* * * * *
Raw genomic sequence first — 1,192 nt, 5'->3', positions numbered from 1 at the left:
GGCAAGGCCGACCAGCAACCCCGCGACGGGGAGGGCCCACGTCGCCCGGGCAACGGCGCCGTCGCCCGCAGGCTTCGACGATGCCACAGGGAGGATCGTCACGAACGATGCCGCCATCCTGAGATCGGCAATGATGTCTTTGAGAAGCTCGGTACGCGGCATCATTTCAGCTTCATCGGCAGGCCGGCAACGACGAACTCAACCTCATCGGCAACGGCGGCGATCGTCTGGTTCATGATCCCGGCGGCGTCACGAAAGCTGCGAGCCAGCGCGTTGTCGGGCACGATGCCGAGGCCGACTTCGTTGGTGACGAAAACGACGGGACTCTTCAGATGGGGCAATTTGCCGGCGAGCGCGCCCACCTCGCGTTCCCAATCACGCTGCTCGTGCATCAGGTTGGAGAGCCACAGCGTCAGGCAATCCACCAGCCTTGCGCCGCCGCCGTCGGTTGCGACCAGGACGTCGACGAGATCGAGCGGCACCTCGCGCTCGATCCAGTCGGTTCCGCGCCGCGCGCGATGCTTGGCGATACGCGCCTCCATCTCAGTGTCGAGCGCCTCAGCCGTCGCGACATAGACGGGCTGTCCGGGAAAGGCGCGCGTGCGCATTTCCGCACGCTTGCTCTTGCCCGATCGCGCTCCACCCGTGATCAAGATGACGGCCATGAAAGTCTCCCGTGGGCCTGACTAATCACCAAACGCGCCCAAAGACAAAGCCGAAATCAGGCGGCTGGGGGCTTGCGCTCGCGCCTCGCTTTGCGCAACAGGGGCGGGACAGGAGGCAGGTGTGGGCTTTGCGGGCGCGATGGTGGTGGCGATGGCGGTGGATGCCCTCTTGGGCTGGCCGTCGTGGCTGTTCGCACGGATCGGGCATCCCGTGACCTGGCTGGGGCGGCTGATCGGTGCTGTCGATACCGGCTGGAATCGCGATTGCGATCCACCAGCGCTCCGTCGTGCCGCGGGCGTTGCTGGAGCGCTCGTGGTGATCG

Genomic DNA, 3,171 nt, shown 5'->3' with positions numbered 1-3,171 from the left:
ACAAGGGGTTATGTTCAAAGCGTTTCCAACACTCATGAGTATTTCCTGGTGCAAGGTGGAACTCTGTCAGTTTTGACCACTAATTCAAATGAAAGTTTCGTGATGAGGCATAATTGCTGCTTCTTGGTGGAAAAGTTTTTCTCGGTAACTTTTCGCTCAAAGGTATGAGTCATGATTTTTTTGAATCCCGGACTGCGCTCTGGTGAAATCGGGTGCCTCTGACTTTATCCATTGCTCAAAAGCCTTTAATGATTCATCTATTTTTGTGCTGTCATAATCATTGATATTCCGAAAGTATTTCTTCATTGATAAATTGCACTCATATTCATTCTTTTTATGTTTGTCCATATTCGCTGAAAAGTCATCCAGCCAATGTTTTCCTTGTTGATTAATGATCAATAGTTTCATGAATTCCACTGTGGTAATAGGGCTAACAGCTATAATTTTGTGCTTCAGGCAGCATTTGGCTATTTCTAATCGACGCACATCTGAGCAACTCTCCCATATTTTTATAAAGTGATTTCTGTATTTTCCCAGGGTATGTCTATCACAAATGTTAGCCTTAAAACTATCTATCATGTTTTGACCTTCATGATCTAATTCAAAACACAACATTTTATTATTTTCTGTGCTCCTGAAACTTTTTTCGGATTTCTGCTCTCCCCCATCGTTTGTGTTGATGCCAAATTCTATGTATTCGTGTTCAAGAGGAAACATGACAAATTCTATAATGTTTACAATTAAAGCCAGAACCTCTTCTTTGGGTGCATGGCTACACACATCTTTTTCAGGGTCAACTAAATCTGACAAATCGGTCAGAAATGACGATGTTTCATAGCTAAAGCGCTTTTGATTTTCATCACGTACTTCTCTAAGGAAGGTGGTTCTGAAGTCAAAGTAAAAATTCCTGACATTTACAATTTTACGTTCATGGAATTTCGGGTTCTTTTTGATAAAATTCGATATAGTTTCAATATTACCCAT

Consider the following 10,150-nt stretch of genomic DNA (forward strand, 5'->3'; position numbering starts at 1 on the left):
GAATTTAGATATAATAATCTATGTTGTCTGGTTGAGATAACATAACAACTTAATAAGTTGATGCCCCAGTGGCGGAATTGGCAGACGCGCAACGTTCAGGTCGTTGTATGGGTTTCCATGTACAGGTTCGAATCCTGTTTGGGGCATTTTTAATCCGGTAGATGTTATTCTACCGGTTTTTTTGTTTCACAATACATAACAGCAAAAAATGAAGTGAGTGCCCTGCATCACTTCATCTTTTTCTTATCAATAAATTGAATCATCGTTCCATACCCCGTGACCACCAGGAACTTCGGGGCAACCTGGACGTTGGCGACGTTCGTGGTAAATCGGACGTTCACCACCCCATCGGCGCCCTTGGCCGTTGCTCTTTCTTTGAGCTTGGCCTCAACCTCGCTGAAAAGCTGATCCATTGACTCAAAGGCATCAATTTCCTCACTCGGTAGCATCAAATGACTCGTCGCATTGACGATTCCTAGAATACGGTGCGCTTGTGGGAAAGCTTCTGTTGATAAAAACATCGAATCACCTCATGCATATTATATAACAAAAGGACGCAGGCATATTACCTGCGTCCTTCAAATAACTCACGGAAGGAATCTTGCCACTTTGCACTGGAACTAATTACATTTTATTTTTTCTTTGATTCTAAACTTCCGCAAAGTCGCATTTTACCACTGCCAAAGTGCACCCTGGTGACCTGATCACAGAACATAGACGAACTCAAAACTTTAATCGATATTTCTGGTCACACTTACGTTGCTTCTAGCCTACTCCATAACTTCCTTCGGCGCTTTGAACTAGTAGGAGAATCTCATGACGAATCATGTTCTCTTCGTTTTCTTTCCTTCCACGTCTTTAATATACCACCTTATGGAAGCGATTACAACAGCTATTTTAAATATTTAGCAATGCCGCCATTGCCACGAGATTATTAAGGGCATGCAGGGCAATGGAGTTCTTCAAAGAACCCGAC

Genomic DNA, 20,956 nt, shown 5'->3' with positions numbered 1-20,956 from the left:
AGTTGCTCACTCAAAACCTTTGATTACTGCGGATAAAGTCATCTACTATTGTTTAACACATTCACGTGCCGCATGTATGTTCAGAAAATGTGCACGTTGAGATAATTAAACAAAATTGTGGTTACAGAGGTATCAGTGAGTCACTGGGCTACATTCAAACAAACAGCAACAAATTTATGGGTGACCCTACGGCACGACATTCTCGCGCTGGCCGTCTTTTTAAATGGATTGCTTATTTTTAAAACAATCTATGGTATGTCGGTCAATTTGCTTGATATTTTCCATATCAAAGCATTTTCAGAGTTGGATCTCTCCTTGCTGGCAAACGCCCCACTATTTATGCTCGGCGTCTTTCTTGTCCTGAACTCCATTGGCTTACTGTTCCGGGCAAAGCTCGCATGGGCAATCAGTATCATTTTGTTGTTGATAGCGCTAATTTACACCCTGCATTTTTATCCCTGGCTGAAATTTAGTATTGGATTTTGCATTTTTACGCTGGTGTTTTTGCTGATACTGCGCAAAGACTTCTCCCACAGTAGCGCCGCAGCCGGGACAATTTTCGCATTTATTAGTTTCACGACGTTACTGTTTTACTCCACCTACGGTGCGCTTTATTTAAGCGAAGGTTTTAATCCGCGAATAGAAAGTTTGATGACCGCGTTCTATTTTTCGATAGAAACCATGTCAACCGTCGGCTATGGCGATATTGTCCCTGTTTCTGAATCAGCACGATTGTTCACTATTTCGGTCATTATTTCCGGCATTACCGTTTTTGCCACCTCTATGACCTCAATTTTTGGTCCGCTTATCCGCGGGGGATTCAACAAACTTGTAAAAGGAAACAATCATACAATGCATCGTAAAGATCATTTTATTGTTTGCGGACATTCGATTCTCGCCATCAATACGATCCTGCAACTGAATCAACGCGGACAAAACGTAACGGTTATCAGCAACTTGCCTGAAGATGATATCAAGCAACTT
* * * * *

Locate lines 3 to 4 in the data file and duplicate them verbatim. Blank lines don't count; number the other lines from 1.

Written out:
Genomic DNA, 3,171 nt, shown 5'->3' with positions numbered 1-3,171 from the left:
ACAAGGGGTTATGTTCAAAGCGTTTCCAACACTCATGAGTATTTCCTGGTGCAAGGTGGAACTCTGTCAGTTTTGACCACTAATTCAAATGAAAGTTTCGTGATGAGGCATAATTGCTGCTTCTTGGTGGAAAAGTTTTTCTCGGTAACTTTTCGCTCAAAGGTATGAGTCATGATTTTTTTGAATCCCGGACTGCGCTCTGGTGAAATCGGGTGCCTCTGACTTTATCCATTGCTCAAAAGCCTTTAATGATTCATCTATTTTTGTGCTGTCATAATCATTGATATTCCGAAAGTATTTCTTCATTGATAAATTGCACTCATATTCATTCTTTTTATGTTTGTCCATATTCGCTGAAAAGTCATCCAGCCAATGTTTTCCTTGTTGATTAATGATCAATAGTTTCATGAATTCCACTGTGGTAATAGGGCTAACAGCTATAATTTTGTGCTTCAGGCAGCATTTGGCTATTTCTAATCGACGCACATCTGAGCAACTCTCCCATATTTTTATAAAGTGATTTCTGTATTTTCCCAGGGTATGTCTATCACAAATGTTAGCCTTAAAACTATCTATCATGTTTTGACCTTCATGATCTAATTCAAAACACAACATTTTATTATTTTCTGTGCTCCTGAAACTTTTTTCGGATTTCTGCTCTCCCCCATCGTTTGTGTTGATGCCAAATTCTATGTATTCGTGTTCAAGAGGAAACATGACAAATTCTATAATGTTTACAATTAAAGCCAGAACCTCTTCTTTGGGTGCATGGCTACACACATCTTTTTCAGGGTCAACTAAATCTGACAAATCGGTCAGAAATGACGATGTTTCATAGCTAAAGCGCTTTTGATTTTCATCACGTACTTCTCTAAGGAAGGTGGTTCTGAAGTCAAAGTAAAAATTCCTGACATTTACAATTTTACGTTCATGGAATTTCGGGTTCTTTTTGATAAAATTCGATATAGTTTCAATATTACCCAT